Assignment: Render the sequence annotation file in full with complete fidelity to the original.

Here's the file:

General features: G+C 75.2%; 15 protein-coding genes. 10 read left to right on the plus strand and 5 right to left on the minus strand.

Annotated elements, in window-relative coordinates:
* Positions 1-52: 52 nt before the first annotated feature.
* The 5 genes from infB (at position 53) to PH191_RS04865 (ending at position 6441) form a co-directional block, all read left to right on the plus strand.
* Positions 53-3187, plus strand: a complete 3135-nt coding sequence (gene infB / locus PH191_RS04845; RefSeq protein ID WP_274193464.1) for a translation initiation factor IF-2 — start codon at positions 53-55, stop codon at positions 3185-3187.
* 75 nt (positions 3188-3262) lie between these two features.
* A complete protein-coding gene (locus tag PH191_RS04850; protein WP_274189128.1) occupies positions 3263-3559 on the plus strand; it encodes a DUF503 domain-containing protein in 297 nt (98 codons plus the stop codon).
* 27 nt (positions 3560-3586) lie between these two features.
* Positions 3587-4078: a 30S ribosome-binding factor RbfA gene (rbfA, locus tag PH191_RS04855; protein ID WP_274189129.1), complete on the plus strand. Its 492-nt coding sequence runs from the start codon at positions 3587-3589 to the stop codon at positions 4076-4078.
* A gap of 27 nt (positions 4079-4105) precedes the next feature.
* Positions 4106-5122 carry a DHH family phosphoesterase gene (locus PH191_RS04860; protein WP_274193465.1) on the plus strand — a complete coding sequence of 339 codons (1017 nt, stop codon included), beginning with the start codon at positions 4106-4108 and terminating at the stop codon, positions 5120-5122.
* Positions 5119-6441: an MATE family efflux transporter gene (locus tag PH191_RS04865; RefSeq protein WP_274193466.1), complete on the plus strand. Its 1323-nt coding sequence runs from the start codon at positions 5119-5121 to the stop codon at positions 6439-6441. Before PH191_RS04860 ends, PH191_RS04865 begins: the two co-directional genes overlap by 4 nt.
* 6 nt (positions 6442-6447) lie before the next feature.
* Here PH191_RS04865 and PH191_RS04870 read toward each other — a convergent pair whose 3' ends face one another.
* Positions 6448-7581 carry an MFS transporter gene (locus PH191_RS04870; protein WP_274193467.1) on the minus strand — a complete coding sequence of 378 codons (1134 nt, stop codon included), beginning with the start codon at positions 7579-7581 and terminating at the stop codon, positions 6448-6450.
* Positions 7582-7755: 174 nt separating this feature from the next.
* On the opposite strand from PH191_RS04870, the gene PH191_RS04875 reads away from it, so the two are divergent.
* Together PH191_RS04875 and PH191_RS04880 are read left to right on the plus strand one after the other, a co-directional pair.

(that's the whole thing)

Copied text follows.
General features: G+C 75.2%; 15 protein-coding genes. 10 read left to right on the plus strand and 5 right to left on the minus strand.

Annotated elements, in window-relative coordinates:
* Positions 1-52: 52 nt before the first annotated feature.
* The 5 genes from infB (at position 53) to PH191_RS04865 (ending at position 6441) form a co-directional block, all read left to right on the plus strand.
* Positions 53-3187, plus strand: a complete 3135-nt coding sequence (gene infB / locus PH191_RS04845; RefSeq protein ID WP_274193464.1) for a translation initiation factor IF-2 — start codon at positions 53-55, stop codon at positions 3185-3187.
* 75 nt (positions 3188-3262) lie between these two features.
* A complete protein-coding gene (locus tag PH191_RS04850; protein WP_274189128.1) occupies positions 3263-3559 on the plus strand; it encodes a DUF503 domain-containing protein in 297 nt (98 codons plus the stop codon).
* 27 nt (positions 3560-3586) lie between these two features.
* Positions 3587-4078: a 30S ribosome-binding factor RbfA gene (rbfA, locus tag PH191_RS04855; protein ID WP_274189129.1), complete on the plus strand. Its 492-nt coding sequence runs from the start codon at positions 3587-3589 to the stop codon at positions 4076-4078.
* A gap of 27 nt (positions 4079-4105) precedes the next feature.
* Positions 4106-5122 carry a DHH family phosphoesterase gene (locus PH191_RS04860; protein WP_274193465.1) on the plus strand — a complete coding sequence of 339 codons (1017 nt, stop codon included), beginning with the start codon at positions 4106-4108 and terminating at the stop codon, positions 5120-5122.
* Positions 5119-6441: an MATE family efflux transporter gene (locus tag PH191_RS04865; RefSeq protein WP_274193466.1), complete on the plus strand. Its 1323-nt coding sequence runs from the start codon at positions 5119-5121 to the stop codon at positions 6439-6441. Before PH191_RS04860 ends, PH191_RS04865 begins: the two co-directional genes overlap by 4 nt.
* 6 nt (positions 6442-6447) lie before the next feature.
* Here PH191_RS04865 and PH191_RS04870 read toward each other — a convergent pair whose 3' ends face one another.
* Positions 6448-7581 carry an MFS transporter gene (locus PH191_RS04870; protein WP_274193467.1) on the minus strand — a complete coding sequence of 378 codons (1134 nt, stop codon included), beginning with the start codon at positions 7579-7581 and terminating at the stop codon, positions 6448-6450.
* Positions 7582-7755: 174 nt separating this feature from the next.
* On the opposite strand from PH191_RS04870, the gene PH191_RS04875 reads away from it, so the two are divergent.
* Together PH191_RS04875 and PH191_RS04880 are read left to right on the plus strand one after the other, a co-directional pair.